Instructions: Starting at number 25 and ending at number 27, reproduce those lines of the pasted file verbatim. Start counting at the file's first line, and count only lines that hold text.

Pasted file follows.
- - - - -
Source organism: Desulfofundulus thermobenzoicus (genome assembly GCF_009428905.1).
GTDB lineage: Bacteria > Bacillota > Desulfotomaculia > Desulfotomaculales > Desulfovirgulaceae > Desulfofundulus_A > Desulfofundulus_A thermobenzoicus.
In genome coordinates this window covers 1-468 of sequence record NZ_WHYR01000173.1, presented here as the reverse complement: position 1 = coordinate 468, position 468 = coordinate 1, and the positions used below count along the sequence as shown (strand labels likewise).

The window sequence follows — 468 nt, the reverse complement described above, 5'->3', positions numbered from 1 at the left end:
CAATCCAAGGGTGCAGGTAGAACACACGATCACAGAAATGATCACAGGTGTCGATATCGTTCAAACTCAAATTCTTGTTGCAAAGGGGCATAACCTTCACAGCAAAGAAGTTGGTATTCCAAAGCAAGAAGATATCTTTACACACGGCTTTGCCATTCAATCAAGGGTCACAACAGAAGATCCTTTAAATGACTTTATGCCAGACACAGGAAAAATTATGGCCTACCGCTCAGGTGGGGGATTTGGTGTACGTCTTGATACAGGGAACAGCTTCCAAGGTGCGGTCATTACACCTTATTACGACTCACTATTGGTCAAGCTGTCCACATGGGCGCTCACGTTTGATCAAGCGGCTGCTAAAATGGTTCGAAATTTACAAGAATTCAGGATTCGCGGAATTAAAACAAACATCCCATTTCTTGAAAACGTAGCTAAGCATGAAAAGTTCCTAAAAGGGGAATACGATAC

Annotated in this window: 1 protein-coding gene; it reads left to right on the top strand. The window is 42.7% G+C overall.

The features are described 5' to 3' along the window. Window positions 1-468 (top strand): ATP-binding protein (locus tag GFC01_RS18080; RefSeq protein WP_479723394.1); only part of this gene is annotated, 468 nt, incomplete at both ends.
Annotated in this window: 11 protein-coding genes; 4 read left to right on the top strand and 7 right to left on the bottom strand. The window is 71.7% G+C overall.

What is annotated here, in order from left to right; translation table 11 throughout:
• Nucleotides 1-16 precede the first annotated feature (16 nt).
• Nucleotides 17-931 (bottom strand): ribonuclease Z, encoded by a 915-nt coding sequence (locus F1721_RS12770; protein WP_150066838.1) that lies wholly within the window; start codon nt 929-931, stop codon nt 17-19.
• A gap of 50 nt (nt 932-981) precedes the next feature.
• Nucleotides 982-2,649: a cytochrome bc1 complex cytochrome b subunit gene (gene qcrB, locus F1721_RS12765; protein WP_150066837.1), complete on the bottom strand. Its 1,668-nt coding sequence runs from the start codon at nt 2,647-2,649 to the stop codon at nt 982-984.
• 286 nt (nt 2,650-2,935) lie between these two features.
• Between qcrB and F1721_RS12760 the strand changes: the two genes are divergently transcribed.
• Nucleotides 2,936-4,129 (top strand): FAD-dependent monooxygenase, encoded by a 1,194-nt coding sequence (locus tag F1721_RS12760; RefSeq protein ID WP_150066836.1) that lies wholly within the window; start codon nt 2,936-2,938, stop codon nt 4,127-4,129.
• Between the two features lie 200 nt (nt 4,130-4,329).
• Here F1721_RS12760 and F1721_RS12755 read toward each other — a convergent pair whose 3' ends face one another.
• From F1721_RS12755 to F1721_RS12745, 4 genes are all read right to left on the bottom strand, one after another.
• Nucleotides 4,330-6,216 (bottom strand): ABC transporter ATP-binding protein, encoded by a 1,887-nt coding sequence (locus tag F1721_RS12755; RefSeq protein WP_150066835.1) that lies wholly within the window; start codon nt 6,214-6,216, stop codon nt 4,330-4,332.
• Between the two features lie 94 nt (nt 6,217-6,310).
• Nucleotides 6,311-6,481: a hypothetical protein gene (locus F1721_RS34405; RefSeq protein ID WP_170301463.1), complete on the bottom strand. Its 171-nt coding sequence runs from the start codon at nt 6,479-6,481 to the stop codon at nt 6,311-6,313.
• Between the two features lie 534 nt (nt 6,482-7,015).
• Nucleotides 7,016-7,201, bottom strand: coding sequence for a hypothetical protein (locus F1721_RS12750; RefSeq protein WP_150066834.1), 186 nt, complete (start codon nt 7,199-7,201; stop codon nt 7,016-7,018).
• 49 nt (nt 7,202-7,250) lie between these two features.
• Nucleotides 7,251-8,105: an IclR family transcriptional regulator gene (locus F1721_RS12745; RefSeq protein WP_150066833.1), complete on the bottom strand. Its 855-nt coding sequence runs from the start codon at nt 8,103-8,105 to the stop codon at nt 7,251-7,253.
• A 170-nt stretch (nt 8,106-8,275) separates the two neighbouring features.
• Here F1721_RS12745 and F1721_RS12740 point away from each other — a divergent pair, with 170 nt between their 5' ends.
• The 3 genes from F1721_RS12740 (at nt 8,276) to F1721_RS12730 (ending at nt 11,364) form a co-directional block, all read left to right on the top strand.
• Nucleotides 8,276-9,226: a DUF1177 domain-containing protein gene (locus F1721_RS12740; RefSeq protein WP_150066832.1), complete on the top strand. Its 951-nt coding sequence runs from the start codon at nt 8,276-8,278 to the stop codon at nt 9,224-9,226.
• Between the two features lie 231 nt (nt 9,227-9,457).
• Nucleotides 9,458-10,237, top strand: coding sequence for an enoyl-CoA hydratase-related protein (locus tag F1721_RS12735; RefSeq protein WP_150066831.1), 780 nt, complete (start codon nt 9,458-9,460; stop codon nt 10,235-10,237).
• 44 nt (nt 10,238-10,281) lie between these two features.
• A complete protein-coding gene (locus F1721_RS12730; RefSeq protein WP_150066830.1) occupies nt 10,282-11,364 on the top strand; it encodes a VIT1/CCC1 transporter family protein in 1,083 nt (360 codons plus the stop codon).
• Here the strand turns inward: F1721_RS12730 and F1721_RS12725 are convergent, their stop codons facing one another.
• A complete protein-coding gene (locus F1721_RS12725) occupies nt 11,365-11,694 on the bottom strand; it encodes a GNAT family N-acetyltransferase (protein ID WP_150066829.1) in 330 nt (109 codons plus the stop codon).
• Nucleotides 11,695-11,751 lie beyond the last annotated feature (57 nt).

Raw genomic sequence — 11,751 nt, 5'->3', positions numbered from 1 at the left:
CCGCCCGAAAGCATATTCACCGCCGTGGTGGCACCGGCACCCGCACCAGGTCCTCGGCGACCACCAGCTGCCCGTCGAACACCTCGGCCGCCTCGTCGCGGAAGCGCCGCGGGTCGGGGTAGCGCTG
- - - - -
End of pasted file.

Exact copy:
• 49 nt (nt 7,202-7,250) lie between these two features.
• Nucleotides 7,251-8,105: an IclR family transcriptional regulator gene (locus F1721_RS12745; RefSeq protein WP_150066833.1), complete on the bottom strand. Its 855-nt coding sequence runs from the start codon at nt 8,103-8,105 to the stop codon at nt 7,251-7,253.
• A 170-nt stretch (nt 8,106-8,275) separates the two neighbouring features.